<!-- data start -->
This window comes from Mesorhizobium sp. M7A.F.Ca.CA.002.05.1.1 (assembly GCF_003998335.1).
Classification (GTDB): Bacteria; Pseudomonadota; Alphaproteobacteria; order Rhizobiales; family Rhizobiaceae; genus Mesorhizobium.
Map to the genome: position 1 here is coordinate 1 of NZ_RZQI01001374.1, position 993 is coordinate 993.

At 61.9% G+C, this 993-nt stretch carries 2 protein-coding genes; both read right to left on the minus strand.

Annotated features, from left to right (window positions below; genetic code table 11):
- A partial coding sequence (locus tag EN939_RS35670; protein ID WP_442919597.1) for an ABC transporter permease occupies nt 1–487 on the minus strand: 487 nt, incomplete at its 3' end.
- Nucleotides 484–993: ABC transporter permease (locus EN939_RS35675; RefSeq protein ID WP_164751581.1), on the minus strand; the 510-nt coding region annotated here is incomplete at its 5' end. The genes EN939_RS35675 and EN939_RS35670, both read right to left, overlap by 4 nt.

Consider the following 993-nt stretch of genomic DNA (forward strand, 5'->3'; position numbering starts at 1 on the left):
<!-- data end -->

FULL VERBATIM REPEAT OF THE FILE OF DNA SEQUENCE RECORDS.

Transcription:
This window comes from Mesorhizobium sp. M7A.F.Ca.CA.002.05.1.1 (assembly GCF_003998335.1).
Classification (GTDB): Bacteria; Pseudomonadota; Alphaproteobacteria; order Rhizobiales; family Rhizobiaceae; genus Mesorhizobium.
Map to the genome: position 1 here is coordinate 1 of NZ_RZQI01001374.1, position 993 is coordinate 993.

At 61.9% G+C, this 993-nt stretch carries 2 protein-coding genes; both read right to left on the minus strand.

Annotated features, from left to right (window positions below; genetic code table 11):
- A partial coding sequence (locus tag EN939_RS35670; protein ID WP_442919597.1) for an ABC transporter permease occupies nt 1–487 on the minus strand: 487 nt, incomplete at its 3' end.
- Nucleotides 484–993: ABC transporter permease (locus EN939_RS35675; RefSeq protein ID WP_164751581.1), on the minus strand; the 510-nt coding region annotated here is incomplete at its 5' end. The genes EN939_RS35675 and EN939_RS35670, both read right to left, overlap by 4 nt.

Consider the following 993-nt stretch of genomic DNA (forward strand, 5'->3'; position numbering starts at 1 on the left):